Cons:

  • Body heavier and more cumbersome; already knew this for full-frame camera
  • Internal GPS can be slow to connect with satellites
  • Battery drains quickly with GPS and WiFi usage
  • Could use an extra card slot
  • Still no focal length displayed with aperture, exposure time, ISO

At the Digital Photography Review website, you can compare side-by-side an entry-level Canon DSLR with a full-frame Canon DSLR. For example, select and compare the 500D (T1i) against the 6D; the 450D is so ‘old’ it’s unavailable in the listing. You can do your own intrabrand or interbrand comparison(s) here.


A few examples with the 6D

With this post, I’ve already made in eight months over 9000 exposures with the 6D, edging ever closer to turning over the four-digit image-number counter for the first time. Below are photographs over the first eight months of the year.

(F)Light of the Columbidae, Vancouver City Centre, Skytrain station, Vancouver, BC, Canada, fotoeins.com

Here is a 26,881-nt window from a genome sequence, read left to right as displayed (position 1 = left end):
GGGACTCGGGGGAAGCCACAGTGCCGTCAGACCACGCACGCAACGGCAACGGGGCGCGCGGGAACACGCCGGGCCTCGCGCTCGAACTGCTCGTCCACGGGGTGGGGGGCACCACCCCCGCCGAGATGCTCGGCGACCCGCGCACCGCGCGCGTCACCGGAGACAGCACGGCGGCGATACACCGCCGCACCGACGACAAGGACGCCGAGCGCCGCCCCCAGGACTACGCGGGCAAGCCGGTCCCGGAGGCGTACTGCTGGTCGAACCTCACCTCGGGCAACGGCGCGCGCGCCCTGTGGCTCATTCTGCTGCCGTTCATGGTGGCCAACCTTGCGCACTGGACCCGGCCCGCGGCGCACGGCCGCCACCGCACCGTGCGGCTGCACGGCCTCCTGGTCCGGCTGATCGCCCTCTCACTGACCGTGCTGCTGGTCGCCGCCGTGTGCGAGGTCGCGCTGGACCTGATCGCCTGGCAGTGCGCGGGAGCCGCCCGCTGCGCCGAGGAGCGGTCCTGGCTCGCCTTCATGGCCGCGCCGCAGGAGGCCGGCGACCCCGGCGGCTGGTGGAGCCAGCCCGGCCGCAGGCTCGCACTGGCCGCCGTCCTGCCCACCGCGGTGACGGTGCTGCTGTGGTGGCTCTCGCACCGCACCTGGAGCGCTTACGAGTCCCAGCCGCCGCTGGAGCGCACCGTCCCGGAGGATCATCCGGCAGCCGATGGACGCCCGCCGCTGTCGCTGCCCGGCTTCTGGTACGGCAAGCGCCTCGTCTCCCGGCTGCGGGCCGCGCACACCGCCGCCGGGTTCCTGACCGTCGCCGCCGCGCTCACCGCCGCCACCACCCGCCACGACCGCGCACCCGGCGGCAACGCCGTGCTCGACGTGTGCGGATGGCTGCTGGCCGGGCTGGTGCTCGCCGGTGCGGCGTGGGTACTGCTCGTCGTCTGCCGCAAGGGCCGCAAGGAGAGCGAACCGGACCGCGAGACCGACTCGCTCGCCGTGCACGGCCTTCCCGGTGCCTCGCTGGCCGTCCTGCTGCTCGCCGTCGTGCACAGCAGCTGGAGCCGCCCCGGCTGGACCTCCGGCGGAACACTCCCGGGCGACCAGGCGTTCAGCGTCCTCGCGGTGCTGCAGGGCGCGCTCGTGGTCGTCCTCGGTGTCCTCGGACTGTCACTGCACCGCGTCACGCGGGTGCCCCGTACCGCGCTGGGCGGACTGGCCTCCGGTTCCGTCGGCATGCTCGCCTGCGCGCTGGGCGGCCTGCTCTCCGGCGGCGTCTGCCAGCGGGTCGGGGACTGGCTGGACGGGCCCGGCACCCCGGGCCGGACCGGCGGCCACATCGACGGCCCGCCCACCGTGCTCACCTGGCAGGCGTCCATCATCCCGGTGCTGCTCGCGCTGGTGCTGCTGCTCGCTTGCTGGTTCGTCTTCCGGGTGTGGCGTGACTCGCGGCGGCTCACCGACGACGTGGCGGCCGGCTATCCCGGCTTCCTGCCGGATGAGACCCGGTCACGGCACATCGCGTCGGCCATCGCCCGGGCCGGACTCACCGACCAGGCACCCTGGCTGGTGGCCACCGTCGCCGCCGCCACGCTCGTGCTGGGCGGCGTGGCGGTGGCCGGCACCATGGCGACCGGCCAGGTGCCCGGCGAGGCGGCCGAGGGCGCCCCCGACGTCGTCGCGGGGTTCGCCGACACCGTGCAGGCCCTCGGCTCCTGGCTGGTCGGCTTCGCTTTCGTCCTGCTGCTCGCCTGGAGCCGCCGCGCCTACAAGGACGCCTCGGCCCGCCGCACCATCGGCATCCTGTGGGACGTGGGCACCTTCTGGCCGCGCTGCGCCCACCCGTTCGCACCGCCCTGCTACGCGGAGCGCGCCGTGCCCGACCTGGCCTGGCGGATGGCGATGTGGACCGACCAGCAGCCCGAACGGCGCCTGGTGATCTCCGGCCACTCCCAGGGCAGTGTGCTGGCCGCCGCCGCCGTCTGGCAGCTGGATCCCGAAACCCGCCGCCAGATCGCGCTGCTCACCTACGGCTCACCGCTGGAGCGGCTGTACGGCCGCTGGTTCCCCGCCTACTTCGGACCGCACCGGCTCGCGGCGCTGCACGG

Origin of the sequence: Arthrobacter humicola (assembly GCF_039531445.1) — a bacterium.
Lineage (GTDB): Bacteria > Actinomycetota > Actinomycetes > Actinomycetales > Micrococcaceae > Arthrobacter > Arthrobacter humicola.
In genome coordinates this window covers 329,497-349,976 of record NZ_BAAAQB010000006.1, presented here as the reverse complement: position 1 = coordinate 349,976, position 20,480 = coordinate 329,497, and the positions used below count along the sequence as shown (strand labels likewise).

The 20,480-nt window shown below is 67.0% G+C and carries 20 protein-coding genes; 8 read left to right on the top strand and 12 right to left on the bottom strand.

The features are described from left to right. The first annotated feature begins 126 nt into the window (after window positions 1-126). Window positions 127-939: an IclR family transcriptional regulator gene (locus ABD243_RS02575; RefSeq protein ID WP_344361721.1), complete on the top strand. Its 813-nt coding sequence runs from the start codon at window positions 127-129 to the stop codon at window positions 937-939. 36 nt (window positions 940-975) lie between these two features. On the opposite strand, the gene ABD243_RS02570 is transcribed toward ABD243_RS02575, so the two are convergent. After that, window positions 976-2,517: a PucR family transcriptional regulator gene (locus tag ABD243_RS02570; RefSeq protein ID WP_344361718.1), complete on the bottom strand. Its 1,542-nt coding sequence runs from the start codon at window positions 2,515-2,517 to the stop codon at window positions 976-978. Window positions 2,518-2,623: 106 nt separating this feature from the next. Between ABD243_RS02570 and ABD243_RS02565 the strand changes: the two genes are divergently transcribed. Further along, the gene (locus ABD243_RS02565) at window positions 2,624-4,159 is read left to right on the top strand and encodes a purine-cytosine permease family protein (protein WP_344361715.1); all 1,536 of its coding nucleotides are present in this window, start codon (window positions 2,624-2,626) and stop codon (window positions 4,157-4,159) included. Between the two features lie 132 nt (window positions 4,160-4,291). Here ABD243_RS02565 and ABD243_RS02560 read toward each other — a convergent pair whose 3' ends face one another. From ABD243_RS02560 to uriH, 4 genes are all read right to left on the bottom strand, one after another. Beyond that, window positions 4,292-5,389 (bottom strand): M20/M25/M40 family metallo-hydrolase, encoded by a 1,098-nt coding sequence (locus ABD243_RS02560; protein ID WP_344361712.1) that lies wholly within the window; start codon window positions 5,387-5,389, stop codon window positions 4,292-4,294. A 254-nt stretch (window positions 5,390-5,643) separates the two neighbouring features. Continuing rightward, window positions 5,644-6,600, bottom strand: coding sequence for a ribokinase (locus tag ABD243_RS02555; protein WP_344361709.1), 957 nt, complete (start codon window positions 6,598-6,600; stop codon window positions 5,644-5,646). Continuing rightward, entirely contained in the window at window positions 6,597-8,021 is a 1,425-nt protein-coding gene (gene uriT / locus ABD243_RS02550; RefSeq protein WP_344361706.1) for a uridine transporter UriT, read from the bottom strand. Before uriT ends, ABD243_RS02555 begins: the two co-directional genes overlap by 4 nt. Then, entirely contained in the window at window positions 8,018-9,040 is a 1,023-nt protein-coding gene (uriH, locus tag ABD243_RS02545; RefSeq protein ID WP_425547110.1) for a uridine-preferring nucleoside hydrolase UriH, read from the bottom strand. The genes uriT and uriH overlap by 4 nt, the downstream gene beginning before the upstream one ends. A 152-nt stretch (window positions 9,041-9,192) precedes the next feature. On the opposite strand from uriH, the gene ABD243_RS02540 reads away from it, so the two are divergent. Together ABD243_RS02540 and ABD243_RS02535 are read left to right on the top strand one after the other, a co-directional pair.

“(F)light of the Columbidae”, Vancouver City Centre – 17 January 2014

Chinatown Plaza, Vancouver, BC, Canada, fotoeins.com

“C is for Chinatown”, Chinatown Plaza – 23 February 2014

Caught in a web of TED, Vancouver Convention Centre, BC, Canada, fotoeins.com

“Caught in a web of TED” (by Janet Echelman), Vancouver Convention Centre – 20 March 2014

Parking lot in English Bay, Vancouver, BC, Canada, fotoeins.com

“Parking lot in English Bay”, West Vancouver – 13 April 2014

Drive by, Harbour Green Park, Vancouver, BC, Canada, fotoeins.com

“driveby”, Harbour Green Park – 6 May 2014

Mother and daughter, sister and niece, Vancouver, BC, Canada, fotoeins.com

“Mother & daughter, sister & niece” – 12 June 2014

Holiday sunrise over Burrard Inlet, Canada Day, Vancouver, BC, Canada, fotoeins.com

“Holiday sunrise”, Burrard Inlet – 1 July 2014

Downtown Vancouver, construction, urban commentary, Vancouver, BC, Canada, fotoeins.com

“… at the right price”, Downtown Vancouver – 22 August 2014

What camera are you using? Have you bought a new camera this year or will you be buying a new camera soon? Please leave your questions or comments below!